No train wrecks!

Dress rehearsal night.

Dress rehearsal night.

Tonight was the dress rehearsal for my Bach Clavierübung concert and I am happy to report there were no train wrecks—at least in my part! As you will see in the program, this body of Bach’s chorale preludes are among his most complex and technically demanding of all his organ works. Thirty-seven years ago, Carl Crosier and I performed some of these pieces, but frankly, we chose some of the easier ones. 37 years ago I remember I tried learning “Vater unser im Himmelreich,” BWV 682, and I distinctly remember giving up after just practicing the first four measures! “This is just too hard and too complicated!” Now, all these years later, I can finally play this wonderful music.

However, I wore shorts to the rehearsal which is never a good idea for organists, because your skin sticks to the organ bench and you cannot slide around very easily! It’s something I tell my students not to do, so I distinctly (and deliberately?) put myself to a disadvantage tonight. Oh well, on concert night, my skirt is made of chiffon and will help me slide with ease.

It was the first time I had heard the voices chosen by Scott Fikse, for the chamber choir, and I must say, they are absolutely amazing in their gorgeous tone and sensitive phrasing. The choir includes Mihoko Ito Nakano and Naomi Castro (soprano), Karyn Castro (alto), Karol Nowicki and Bowe Souza (tenor), and David Del Rocco and Scott Fikse (bass).

An amazing set of voices!

An amazing set of voices!

We had to work out some of the transitions from the organ pieces to the chorales. Surprisingly, even though Bach’s settings are intended as introductions, the last note of the organ pieces are not necessarily the same as the opening of the chants or the chorales. “That’s why we have rehearsals!” I reminded everyone. By the end of the evening, the choir was very secure in their pitches.

I swear, this choir is better than the one we had three years ago when I played the complete Great Eighteen Chorales! It’s definitely worth coming just to hear this beautiful choir.

By the way, Jeremy Wong, himself a wonderful baritone, who is unable to come to the concert, came tonight to the dress rehearsal and took these pictures. Thank you, Jeremy!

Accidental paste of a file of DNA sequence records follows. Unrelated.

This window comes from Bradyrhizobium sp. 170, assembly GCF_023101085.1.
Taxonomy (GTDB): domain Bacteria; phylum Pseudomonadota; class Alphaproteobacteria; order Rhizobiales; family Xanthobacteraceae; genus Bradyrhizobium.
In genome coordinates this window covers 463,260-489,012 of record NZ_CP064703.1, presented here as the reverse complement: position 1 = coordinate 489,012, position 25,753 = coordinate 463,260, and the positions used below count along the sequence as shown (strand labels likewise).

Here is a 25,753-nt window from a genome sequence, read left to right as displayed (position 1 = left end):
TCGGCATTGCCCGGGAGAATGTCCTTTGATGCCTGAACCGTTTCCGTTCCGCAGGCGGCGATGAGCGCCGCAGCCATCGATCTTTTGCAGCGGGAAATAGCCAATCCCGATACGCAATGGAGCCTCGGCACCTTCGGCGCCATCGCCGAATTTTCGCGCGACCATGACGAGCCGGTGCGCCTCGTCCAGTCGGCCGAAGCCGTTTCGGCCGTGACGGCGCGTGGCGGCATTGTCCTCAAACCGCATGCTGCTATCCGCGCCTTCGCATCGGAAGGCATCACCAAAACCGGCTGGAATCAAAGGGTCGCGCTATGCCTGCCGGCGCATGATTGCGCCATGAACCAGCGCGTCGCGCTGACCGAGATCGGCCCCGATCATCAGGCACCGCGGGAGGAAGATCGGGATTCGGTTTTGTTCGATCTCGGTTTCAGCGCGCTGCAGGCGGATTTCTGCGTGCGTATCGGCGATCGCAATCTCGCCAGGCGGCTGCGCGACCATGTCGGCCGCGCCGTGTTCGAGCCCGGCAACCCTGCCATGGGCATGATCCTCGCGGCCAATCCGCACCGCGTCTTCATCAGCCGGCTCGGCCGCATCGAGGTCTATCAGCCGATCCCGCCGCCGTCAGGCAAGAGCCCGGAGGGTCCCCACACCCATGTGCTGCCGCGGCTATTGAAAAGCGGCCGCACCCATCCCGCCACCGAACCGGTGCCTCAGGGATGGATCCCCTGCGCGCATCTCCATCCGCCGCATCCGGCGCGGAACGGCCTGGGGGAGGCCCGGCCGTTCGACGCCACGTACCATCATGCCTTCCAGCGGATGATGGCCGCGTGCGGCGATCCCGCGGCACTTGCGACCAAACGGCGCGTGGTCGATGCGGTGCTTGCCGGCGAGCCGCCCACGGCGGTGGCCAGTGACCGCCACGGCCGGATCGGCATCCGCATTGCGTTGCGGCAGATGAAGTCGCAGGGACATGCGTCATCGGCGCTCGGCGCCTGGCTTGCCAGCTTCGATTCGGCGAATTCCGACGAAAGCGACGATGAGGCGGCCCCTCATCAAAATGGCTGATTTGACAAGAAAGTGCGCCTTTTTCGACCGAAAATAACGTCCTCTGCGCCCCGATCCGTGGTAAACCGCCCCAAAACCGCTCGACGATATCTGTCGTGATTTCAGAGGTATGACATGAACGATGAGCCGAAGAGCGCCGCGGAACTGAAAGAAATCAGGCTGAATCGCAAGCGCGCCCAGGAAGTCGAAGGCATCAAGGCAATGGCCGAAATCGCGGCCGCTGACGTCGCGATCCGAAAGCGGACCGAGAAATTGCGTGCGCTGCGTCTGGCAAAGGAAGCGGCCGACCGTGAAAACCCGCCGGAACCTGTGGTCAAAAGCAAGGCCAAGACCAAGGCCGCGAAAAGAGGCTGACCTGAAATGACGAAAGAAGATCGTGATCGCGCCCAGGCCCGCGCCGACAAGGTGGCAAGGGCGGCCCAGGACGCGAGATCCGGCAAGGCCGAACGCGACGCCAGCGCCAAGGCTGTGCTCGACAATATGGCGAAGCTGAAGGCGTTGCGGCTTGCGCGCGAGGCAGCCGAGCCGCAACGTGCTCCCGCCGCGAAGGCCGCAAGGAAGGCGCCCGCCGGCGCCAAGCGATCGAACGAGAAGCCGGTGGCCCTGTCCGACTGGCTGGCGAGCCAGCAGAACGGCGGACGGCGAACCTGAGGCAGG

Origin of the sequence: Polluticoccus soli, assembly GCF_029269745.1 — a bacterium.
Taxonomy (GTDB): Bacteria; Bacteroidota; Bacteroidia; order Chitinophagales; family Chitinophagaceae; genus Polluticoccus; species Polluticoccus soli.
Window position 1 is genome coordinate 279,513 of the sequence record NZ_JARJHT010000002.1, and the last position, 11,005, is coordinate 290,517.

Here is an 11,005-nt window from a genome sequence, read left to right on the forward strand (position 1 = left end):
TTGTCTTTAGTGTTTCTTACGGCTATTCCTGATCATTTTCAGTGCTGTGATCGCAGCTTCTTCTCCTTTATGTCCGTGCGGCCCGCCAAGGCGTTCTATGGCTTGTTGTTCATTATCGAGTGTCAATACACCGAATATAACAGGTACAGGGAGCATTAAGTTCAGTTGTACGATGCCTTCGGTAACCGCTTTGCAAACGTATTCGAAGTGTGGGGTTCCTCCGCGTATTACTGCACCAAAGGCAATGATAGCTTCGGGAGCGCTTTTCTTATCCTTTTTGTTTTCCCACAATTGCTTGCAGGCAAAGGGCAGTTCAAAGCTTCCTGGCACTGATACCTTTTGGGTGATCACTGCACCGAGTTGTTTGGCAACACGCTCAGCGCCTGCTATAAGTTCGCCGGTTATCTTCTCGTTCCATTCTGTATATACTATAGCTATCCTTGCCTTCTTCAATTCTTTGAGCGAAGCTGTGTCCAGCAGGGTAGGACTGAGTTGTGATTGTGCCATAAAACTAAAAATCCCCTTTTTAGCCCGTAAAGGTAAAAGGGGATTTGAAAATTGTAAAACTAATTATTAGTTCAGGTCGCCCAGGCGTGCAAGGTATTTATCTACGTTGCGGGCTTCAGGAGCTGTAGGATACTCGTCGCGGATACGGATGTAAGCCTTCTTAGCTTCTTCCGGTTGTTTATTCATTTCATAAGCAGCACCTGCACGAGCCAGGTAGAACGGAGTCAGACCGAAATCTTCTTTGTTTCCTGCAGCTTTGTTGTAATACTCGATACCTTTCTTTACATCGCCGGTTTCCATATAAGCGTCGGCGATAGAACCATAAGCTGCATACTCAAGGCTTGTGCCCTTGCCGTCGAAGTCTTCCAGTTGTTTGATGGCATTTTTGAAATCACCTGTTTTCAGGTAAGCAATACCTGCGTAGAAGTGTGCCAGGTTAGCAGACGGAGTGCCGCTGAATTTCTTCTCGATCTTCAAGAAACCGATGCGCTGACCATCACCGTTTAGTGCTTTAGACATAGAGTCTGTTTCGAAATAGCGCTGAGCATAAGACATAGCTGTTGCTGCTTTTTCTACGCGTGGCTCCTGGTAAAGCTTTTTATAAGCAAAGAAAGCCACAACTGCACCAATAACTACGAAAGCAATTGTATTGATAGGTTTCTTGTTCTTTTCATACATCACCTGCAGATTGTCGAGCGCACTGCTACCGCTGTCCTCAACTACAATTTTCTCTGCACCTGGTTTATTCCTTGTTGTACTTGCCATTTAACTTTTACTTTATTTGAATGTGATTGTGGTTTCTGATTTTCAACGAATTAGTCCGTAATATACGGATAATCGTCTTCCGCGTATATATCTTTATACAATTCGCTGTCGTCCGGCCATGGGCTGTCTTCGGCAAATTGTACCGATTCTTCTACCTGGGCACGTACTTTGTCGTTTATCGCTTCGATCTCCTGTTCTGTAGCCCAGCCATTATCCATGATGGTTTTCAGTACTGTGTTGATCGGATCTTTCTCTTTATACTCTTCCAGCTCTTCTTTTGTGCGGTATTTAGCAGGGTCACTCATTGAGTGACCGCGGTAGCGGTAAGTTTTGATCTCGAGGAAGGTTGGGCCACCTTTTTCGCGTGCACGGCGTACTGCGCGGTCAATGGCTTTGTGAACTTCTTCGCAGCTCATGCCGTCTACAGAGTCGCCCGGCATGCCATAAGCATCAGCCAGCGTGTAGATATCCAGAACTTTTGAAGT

I'm relieved that I can do this!

Here I am at the end of the rehearsal. Although I don’t look it, I’m feeling relieved that it’s all certainly do-able. My brain is fried after all those sixteenth notes!

I’ve been telling people that this is my last concert, because frankly, I don’t know what else I’d be willing to work on. I really ought to expand my repertoire beyond Bach, but nothing else challenges yet satisfies me.

It’s a little like having a needlework project. After you finish it, after having spent maybe 200-300 hours on a project, you don’t know what to do with yourself afterwards, and you can’t wait to start the next one. But as I’ve heard applied to needlework, the same can be said for working on a concert like this:

The journey is the reward.

Hope to see you Sunday night!

About Katherine Crosier

In addition to playing the organ I am interested in documenting life's special moments through journaling, scrapbooking, photography and slideshow production. My family just groans.
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2 Responses to No train wrecks!

  1. Andrew Hicks says:

    Good wishes for the concert! I share your first impression of the “Vater unser” – how could I (or anyone) possibly learn that? But once you do, it is such an amazing piece, even by Bach’s standards. The whole Clavierubung is amazing on so many levels, beginning to end. Again, all good wishes.

  2. Anne says:

    What a wonderful concert! We enjoyed it so much. And the spinning star on the organ is just a hoot. Mahalo for all your talent and hard work!

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